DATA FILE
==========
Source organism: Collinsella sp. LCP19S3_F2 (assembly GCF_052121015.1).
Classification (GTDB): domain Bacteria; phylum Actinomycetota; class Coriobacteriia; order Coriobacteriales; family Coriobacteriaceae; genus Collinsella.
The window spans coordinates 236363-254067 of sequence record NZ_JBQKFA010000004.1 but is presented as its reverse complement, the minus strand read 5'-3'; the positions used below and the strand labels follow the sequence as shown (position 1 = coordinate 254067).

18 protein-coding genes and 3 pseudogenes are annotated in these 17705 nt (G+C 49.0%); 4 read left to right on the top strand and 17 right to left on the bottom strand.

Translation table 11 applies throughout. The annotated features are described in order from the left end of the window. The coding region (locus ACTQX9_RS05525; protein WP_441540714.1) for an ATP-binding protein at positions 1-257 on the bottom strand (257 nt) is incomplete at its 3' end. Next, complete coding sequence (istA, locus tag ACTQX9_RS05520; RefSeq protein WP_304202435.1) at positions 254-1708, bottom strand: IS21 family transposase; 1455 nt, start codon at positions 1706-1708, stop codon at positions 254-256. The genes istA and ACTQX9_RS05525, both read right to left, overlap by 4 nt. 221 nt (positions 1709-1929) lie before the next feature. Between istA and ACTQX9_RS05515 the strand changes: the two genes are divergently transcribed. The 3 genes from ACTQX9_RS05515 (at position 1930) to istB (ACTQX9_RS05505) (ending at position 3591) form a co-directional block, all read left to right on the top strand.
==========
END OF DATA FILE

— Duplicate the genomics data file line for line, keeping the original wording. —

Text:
Source organism: Collinsella sp. LCP19S3_F2 (assembly GCF_052121015.1).
Classification (GTDB): domain Bacteria; phylum Actinomycetota; class Coriobacteriia; order Coriobacteriales; family Coriobacteriaceae; genus Collinsella.
The window spans coordinates 236363-254067 of sequence record NZ_JBQKFA010000004.1 but is presented as its reverse complement, the minus strand read 5'-3'; the positions used below and the strand labels follow the sequence as shown (position 1 = coordinate 254067).

18 protein-coding genes and 3 pseudogenes are annotated in these 17705 nt (G+C 49.0%); 4 read left to right on the top strand and 17 right to left on the bottom strand.

Translation table 11 applies throughout. The annotated features are described in order from the left end of the window. The coding region (locus ACTQX9_RS05525; protein WP_441540714.1) for an ATP-binding protein at positions 1-257 on the bottom strand (257 nt) is incomplete at its 3' end. Next, complete coding sequence (istA, locus tag ACTQX9_RS05520; RefSeq protein WP_304202435.1) at positions 254-1708, bottom strand: IS21 family transposase; 1455 nt, start codon at positions 1706-1708, stop codon at positions 254-256. The genes istA and ACTQX9_RS05525, both read right to left, overlap by 4 nt. 221 nt (positions 1709-1929) lie before the next feature. Between istA and ACTQX9_RS05515 the strand changes: the two genes are divergently transcribed. The 3 genes from ACTQX9_RS05515 (at position 1930) to istB (ACTQX9_RS05505) (ending at position 3591) form a co-directional block, all read left to right on the top strand.